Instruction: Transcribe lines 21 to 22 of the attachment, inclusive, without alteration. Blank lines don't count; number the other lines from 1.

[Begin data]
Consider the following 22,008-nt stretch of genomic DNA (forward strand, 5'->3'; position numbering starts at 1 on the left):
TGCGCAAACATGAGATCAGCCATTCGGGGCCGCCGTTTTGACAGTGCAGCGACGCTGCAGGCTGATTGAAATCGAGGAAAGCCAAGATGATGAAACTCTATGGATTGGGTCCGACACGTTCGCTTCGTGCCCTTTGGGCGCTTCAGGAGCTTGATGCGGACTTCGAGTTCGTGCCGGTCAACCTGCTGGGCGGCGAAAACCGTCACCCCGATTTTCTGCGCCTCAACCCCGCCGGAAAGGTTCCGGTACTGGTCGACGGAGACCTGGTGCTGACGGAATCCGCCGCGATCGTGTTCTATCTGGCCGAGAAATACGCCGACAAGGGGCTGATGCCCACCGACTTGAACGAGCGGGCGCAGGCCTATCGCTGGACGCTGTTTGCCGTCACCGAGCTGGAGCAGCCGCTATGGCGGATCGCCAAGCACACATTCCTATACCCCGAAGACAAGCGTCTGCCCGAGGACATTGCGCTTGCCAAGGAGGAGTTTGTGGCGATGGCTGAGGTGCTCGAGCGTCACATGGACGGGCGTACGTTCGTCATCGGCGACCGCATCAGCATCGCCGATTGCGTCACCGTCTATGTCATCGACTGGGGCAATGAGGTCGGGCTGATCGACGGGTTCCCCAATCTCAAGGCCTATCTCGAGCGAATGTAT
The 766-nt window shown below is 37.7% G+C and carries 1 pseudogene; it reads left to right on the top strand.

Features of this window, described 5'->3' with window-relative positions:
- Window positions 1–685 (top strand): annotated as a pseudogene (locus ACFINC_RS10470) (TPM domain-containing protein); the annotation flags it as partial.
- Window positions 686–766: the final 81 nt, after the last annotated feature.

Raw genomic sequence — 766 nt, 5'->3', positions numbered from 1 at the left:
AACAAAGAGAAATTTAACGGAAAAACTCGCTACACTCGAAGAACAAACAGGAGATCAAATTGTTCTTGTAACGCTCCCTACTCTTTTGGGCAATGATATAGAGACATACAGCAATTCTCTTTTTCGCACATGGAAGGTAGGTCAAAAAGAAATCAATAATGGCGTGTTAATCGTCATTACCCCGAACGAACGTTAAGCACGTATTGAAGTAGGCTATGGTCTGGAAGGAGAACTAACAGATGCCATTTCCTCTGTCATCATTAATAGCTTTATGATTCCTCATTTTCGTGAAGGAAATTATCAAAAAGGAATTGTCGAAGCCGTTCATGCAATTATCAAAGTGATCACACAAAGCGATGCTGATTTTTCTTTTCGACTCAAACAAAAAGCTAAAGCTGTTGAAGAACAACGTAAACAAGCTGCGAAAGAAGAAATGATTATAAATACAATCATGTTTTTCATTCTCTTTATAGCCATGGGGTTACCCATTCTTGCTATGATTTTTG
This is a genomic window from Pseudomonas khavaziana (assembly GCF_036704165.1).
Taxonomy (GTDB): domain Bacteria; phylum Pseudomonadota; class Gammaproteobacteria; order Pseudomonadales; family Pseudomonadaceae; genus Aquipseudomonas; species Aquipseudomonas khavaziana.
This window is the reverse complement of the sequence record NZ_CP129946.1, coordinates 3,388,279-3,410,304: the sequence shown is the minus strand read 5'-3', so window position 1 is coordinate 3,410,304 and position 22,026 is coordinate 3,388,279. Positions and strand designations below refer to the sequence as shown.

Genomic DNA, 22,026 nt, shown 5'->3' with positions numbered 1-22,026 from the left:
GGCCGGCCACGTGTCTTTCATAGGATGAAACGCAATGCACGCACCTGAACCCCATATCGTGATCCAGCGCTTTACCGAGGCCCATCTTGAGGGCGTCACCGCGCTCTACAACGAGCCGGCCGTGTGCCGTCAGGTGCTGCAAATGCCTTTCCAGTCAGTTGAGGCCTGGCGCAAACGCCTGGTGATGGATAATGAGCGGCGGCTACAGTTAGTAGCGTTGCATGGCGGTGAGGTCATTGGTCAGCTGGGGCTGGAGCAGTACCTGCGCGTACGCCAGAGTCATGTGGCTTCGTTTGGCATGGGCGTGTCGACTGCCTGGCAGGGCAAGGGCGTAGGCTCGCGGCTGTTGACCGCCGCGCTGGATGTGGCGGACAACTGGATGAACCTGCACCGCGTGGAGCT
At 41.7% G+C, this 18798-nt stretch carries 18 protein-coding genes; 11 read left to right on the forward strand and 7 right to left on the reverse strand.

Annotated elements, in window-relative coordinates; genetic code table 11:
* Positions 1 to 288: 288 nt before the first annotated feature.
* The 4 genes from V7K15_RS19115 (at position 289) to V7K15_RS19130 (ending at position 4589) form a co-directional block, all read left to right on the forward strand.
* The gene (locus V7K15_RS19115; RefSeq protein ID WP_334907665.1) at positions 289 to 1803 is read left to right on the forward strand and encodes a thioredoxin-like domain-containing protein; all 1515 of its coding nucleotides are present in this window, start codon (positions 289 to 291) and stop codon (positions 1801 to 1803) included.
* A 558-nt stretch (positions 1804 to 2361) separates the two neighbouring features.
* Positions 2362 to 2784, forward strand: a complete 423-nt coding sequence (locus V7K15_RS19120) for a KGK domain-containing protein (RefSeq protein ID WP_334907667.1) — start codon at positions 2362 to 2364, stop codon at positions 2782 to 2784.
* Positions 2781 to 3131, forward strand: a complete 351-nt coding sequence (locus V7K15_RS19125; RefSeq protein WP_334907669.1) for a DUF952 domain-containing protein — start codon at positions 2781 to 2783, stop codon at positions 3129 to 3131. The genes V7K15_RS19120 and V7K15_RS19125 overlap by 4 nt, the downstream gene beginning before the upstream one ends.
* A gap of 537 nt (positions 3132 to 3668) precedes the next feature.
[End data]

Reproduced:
* Positions 2781 to 3131, forward strand: a complete 351-nt coding sequence (locus V7K15_RS19125; RefSeq protein WP_334907669.1) for a DUF952 domain-containing protein — start codon at positions 2781 to 2783, stop codon at positions 3129 to 3131. The genes V7K15_RS19120 and V7K15_RS19125 overlap by 4 nt, the downstream gene beginning before the upstream one ends.
* A gap of 537 nt (positions 3132 to 3668) precedes the next feature.